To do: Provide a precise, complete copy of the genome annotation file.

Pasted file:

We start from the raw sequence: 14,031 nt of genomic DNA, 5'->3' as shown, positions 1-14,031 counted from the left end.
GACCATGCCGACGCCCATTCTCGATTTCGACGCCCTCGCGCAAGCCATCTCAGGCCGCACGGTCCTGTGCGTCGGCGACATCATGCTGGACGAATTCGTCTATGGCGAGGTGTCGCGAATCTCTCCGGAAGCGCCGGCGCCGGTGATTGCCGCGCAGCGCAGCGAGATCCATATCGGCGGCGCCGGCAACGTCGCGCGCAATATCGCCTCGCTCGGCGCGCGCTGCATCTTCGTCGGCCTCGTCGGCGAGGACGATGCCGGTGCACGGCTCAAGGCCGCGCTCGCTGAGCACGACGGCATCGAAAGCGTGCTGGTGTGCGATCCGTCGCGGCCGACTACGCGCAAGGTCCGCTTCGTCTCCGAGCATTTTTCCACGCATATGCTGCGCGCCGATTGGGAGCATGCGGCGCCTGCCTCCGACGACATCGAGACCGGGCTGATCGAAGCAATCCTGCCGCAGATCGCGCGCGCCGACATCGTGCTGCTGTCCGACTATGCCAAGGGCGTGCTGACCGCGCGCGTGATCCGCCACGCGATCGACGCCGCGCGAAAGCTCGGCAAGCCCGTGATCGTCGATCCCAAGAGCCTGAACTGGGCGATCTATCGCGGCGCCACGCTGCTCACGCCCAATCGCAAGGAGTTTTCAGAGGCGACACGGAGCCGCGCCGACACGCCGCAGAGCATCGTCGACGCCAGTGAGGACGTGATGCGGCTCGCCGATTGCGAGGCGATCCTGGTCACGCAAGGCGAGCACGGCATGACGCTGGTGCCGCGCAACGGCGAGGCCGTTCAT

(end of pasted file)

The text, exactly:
We start from the raw sequence: 14,031 nt of genomic DNA, 5'->3' as shown, positions 1-14,031 counted from the left end.
GACCATGCCGACGCCCATTCTCGATTTCGACGCCCTCGCGCAAGCCATCTCAGGCCGCACGGTCCTGTGCGTCGGCGACATCATGCTGGACGAATTCGTCTATGGCGAGGTGTCGCGAATCTCTCCGGAAGCGCCGGCGCCGGTGATTGCCGCGCAGCGCAGCGAGATCCATATCGGCGGCGCCGGCAACGTCGCGCGCAATATCGCCTCGCTCGGCGCGCGCTGCATCTTCGTCGGCCTCGTCGGCGAGGACGATGCCGGTGCACGGCTCAAGGCCGCGCTCGCTGAGCACGACGGCATCGAAAGCGTGCTGGTGTGCGATCCGTCGCGGCCGACTACGCGCAAGGTCCGCTTCGTCTCCGAGCATTTTTCCACGCATATGCTGCGCGCCGATTGGGAGCATGCGGCGCCTGCCTCCGACGACATCGAGACCGGGCTGATCGAAGCAATCCTGCCGCAGATCGCGCGCGCCGACATCGTGCTGCTGTCCGACTATGCCAAGGGCGTGCTGACCGCGCGCGTGATCCGCCACGCGATCGACGCCGCGCGAAAGCTCGGCAAGCCCGTGATCGTCGATCCCAAGAGCCTGAACTGGGCGATCTATCGCGGCGCCACGCTGCTCACGCCCAATCGCAAGGAGTTTTCAGAGGCGACACGGAGCCGCGCCGACACGCCGCAGAGCATCGTCGACGCCAGTGAGGACGTGATGCGGCTCGCCGATTGCGAGGCGATCCTGGTCACGCAAGGCGAGCACGGCATGACGCTGGTGCCGCGCAACGGCGAGGCCGTTCAT